More than 75 percent of bank websites have at least one design flaw that could lead to the theft of customer information, according to a recent University of Michigan study.
A research team led by Atul Prakash, a professor in the department of electrical engineering and computer science, examined the sites of 214 financial institutions. Among the design flaws discovered:
- Sites forwarded users to new pages that had different domains without notifying the user from a secure page.
- There were login options on insecure pages.
- Contact information and security advice were shown on insecure pages.
- Policies for user IDs and passwords were inadequate.
Design flaws such as these mean that customers may struggle to make the best security-related decision when entering confidential data, Laura Falk, who is pursuing a doctorate and is one of the researchers, told SCMagazineUS.com on Monday.
“The flaws are ones that even an expert user would find difficult to [detect],” Falk said. “For example, whether to enter login credentials on a page that is insecure. A careful user might recognize that this is not a good decision. However, if he wants to use the infrastructure, he is forced to do so.”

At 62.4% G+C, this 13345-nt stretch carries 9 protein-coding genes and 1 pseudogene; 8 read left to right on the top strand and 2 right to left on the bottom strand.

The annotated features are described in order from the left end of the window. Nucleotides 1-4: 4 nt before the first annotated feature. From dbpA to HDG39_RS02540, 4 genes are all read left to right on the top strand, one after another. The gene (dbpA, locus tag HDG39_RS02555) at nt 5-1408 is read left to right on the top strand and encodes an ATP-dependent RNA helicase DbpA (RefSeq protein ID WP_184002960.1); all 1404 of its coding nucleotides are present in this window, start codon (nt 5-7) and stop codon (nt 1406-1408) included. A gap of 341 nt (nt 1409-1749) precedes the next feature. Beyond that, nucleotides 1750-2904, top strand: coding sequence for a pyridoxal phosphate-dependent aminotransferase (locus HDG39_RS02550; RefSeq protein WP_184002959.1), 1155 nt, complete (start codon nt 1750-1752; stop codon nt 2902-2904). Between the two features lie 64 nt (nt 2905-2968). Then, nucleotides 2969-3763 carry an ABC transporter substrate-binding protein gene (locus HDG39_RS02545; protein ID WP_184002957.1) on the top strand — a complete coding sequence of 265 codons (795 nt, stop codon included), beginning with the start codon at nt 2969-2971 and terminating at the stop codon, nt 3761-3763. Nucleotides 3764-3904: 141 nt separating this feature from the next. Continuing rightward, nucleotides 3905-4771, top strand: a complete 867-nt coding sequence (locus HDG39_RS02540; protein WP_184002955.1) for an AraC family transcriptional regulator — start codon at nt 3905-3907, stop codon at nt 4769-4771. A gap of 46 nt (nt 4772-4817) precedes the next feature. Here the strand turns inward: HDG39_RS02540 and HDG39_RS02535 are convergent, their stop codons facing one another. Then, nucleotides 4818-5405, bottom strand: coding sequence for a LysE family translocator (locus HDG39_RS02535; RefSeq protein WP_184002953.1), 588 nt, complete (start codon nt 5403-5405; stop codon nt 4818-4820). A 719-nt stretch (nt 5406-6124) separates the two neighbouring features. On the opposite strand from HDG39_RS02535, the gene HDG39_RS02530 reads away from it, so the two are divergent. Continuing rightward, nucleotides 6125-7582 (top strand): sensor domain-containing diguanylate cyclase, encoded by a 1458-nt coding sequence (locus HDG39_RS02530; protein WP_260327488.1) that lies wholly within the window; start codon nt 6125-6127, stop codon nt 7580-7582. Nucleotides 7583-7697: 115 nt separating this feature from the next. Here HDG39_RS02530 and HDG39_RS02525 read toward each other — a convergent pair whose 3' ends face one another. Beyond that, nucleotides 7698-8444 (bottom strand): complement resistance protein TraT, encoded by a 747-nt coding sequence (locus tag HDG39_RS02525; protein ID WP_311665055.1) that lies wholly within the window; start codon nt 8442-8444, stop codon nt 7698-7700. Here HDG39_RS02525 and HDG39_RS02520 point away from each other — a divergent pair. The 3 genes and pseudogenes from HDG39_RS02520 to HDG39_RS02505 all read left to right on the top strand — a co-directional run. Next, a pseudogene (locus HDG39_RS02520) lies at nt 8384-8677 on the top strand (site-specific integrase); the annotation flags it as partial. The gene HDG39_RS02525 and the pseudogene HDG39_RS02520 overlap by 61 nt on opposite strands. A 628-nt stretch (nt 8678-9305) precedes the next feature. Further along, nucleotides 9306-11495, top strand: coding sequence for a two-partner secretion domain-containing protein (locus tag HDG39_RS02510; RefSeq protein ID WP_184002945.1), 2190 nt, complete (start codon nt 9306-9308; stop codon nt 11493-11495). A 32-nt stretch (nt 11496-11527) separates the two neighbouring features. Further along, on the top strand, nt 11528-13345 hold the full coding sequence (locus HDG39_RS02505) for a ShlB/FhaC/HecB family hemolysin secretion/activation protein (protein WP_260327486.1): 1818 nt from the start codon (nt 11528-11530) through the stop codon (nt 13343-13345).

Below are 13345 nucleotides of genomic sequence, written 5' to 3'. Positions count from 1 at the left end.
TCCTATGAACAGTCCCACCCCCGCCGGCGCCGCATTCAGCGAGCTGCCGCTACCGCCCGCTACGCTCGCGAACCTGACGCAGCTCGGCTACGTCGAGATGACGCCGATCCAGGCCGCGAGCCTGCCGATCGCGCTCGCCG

Gartner analyst Avivah Litan said that although most companies are good at protecting the login page, this study shows that security concerns appear to wane on other pages.
“These websites are good for spreading infection because it appears you aren't protecting customer service,” she told SCMagazineUS.com.
And that, she explained, leaves the site open for trojan attacks and the opportunity for data theft.
Litan added that she was surprised bank websites had so many design flaws.
“I wouldn't have been surprised to hear these results with a small business, but banks usually have more resources dedicated to web security," she said.
To fix the problem, Falk recommended using SSL throughout the entire website and to avoid using links to third-party sites.
“It is our hope that this research will provide helpful information to banks and their security administrators to better secure their sites and provide a less frustrating experience for the user,” she said.